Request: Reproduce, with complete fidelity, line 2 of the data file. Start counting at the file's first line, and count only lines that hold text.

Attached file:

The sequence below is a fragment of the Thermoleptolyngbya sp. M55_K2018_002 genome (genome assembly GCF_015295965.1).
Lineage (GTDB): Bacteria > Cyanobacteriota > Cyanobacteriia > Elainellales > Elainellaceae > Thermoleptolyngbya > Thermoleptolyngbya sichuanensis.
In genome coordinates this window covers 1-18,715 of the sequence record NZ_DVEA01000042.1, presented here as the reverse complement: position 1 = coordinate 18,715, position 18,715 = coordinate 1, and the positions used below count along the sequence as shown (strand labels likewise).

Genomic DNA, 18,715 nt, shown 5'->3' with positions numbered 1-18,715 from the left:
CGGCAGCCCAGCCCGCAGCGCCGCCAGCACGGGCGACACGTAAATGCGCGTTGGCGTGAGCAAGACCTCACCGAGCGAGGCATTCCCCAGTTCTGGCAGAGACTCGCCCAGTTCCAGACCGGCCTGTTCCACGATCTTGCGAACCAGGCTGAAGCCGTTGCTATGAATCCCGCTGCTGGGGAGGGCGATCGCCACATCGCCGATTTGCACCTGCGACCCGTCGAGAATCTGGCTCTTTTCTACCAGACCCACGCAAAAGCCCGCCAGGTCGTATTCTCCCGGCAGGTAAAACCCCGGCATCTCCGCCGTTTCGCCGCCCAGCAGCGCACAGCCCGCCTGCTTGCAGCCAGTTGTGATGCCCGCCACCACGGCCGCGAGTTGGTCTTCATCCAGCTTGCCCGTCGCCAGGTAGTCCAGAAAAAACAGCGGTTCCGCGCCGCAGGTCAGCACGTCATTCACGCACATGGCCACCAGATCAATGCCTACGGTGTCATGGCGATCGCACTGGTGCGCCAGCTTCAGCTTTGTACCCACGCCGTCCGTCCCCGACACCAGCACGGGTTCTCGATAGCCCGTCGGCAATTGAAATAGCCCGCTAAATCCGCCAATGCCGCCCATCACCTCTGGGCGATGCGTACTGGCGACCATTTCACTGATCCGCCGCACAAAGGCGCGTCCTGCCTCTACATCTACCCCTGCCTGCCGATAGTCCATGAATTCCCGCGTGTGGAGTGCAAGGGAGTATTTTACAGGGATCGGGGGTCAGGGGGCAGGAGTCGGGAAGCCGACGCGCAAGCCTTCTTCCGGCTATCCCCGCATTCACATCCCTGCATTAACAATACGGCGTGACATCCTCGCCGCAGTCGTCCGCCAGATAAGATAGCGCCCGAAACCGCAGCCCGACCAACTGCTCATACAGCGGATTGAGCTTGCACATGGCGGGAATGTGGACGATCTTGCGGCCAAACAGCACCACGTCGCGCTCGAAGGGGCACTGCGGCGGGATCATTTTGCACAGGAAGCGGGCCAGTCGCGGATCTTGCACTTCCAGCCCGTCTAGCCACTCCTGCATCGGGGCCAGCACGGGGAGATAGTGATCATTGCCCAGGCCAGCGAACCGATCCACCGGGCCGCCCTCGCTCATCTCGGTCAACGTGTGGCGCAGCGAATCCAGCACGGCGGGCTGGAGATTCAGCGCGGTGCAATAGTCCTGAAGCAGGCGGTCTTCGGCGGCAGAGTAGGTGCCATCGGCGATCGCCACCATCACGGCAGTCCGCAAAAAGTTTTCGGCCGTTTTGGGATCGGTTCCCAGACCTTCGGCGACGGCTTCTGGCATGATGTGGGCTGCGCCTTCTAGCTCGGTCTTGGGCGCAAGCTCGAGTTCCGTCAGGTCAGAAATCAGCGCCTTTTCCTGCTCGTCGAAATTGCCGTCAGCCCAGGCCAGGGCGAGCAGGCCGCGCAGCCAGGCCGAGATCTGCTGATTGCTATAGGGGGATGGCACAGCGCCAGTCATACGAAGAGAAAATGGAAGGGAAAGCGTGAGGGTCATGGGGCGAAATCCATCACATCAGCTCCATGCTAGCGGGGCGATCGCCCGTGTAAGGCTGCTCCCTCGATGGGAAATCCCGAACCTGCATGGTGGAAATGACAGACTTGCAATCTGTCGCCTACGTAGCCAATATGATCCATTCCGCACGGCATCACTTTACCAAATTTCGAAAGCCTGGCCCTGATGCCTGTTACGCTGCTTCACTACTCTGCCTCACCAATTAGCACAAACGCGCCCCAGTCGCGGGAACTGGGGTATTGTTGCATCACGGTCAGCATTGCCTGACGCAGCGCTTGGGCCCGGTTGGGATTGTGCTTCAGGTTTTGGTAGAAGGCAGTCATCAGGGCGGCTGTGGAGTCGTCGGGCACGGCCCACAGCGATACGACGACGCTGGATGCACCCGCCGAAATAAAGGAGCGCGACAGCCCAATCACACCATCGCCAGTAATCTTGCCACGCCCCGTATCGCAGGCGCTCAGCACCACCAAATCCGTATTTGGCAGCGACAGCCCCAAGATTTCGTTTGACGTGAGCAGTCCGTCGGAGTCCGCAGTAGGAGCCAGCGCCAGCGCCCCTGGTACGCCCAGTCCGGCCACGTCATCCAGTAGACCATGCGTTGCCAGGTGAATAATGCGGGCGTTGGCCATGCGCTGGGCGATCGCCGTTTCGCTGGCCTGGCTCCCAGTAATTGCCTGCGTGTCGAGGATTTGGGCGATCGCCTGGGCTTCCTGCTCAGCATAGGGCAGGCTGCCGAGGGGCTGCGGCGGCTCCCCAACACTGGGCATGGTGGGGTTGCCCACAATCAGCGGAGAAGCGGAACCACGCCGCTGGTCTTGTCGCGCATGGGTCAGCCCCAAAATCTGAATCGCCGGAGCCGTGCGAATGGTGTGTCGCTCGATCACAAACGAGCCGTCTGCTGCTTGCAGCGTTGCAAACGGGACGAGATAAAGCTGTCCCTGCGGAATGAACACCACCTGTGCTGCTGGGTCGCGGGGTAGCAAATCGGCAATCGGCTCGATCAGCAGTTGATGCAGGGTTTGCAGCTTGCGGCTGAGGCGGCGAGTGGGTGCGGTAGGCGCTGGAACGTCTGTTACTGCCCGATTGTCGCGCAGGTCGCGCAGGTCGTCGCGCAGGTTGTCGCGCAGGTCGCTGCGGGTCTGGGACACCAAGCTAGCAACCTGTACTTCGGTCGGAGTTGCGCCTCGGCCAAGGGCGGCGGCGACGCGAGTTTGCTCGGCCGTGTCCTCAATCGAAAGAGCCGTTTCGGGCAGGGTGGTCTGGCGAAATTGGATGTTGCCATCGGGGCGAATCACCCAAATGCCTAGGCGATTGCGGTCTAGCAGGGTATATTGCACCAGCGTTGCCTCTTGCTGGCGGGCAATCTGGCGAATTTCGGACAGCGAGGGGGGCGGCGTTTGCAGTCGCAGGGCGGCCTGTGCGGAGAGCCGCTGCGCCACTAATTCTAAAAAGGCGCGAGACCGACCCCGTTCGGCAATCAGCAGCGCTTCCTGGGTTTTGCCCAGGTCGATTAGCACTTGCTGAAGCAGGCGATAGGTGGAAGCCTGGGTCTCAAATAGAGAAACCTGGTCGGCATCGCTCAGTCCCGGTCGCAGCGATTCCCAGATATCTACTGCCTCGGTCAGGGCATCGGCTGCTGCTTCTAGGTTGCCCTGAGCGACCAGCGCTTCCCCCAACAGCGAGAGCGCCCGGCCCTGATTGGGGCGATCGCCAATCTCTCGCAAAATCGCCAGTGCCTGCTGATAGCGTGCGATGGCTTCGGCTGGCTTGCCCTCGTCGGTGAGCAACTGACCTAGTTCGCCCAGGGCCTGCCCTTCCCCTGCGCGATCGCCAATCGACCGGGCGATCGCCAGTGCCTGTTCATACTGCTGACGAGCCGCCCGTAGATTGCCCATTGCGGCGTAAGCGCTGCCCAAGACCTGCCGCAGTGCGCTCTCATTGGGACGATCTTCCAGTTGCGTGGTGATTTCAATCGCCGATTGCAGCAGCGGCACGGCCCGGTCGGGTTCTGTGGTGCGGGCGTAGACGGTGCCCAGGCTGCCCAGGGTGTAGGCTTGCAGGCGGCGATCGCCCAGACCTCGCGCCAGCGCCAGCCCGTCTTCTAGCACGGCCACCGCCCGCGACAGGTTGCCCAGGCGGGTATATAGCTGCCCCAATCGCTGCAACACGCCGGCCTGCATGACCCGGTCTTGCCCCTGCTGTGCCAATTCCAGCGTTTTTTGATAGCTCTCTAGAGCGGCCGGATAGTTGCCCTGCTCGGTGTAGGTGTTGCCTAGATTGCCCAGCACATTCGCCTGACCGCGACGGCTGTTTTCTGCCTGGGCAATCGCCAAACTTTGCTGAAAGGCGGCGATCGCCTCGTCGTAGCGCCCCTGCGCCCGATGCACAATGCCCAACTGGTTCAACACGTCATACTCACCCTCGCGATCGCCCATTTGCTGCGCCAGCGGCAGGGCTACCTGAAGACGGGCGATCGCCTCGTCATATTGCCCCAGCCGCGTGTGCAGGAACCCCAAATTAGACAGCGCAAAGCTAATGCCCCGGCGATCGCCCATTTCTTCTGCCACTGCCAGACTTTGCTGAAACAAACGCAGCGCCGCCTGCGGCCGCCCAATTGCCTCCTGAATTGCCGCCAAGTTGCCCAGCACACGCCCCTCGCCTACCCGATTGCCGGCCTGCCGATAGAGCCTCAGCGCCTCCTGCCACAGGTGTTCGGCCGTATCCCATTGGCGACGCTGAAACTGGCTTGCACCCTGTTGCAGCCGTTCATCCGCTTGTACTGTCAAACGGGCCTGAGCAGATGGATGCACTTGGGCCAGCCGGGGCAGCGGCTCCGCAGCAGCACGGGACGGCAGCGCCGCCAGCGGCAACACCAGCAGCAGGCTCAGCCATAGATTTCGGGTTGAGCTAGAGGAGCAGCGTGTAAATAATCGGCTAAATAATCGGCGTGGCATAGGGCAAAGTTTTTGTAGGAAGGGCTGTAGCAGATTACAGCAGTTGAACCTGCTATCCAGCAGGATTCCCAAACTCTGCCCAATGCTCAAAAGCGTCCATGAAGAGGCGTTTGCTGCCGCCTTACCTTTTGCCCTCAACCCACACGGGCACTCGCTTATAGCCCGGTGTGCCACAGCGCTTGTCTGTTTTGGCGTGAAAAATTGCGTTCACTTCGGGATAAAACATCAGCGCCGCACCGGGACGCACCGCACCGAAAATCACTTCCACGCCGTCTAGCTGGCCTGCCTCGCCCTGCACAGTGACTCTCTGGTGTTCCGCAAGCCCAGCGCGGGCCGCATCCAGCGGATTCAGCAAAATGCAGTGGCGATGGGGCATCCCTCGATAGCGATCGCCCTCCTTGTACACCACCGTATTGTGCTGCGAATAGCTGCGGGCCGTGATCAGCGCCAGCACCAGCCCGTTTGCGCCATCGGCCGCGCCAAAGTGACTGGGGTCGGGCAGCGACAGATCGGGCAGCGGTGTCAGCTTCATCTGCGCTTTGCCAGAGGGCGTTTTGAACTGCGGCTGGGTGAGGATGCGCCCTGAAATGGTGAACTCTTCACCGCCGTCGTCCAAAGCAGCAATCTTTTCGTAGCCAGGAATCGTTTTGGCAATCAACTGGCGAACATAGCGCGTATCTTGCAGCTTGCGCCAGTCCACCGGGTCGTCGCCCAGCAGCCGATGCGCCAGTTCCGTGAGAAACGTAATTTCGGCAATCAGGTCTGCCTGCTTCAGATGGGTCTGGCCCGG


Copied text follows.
Lineage (GTDB): Bacteria > Cyanobacteriota > Cyanobacteriia > Elainellales > Elainellaceae > Thermoleptolyngbya > Thermoleptolyngbya sichuanensis.